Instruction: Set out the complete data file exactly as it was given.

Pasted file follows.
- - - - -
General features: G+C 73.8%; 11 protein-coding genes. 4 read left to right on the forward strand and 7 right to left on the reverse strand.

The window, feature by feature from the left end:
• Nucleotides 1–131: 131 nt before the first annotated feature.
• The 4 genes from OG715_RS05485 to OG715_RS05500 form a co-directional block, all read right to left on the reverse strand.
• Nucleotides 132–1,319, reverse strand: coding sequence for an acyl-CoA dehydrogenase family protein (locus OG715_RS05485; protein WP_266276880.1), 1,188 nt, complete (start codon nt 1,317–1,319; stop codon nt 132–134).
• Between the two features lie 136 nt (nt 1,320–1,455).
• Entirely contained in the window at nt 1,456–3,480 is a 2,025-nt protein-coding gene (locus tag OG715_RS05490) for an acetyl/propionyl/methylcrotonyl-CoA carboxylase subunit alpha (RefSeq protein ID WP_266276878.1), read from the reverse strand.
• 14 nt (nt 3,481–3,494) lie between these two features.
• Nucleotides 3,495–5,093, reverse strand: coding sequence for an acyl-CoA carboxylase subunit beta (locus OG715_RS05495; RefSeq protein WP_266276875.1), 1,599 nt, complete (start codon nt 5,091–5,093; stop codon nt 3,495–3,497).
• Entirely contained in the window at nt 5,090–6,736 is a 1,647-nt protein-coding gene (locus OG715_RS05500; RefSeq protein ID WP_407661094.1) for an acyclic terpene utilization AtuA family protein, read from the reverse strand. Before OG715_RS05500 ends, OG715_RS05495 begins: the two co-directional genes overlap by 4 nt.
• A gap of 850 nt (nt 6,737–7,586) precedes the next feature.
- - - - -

General features: G+C 73.8%; 11 protein-coding genes. 4 read left to right on the forward strand and 7 right to left on the reverse strand.

The window, feature by feature from the left end:
• Nucleotides 1–131: 131 nt before the first annotated feature.
• The 4 genes from OG715_RS05485 to OG715_RS05500 form a co-directional block, all read right to left on the reverse strand.
• Nucleotides 132–1,319, reverse strand: coding sequence for an acyl-CoA dehydrogenase family protein (locus OG715_RS05485; protein WP_266276880.1), 1,188 nt, complete (start codon nt 1,317–1,319; stop codon nt 132–134).
• Between the two features lie 136 nt (nt 1,320–1,455).
• Entirely contained in the window at nt 1,456–3,480 is a 2,025-nt protein-coding gene (locus tag OG715_RS05490) for an acetyl/propionyl/methylcrotonyl-CoA carboxylase subunit alpha (RefSeq protein ID WP_266276878.1), read from the reverse strand.
• 14 nt (nt 3,481–3,494) lie between these two features.
• Nucleotides 3,495–5,093, reverse strand: coding sequence for an acyl-CoA carboxylase subunit beta (locus OG715_RS05495; RefSeq protein WP_266276875.1), 1,599 nt, complete (start codon nt 5,091–5,093; stop codon nt 3,495–3,497).
• Entirely contained in the window at nt 5,090–6,736 is a 1,647-nt protein-coding gene (locus OG715_RS05500; RefSeq protein ID WP_407661094.1) for an acyclic terpene utilization AtuA family protein, read from the reverse strand. Before OG715_RS05500 ends, OG715_RS05495 begins: the two co-directional genes overlap by 4 nt.
• A gap of 850 nt (nt 6,737–7,586) precedes the next feature.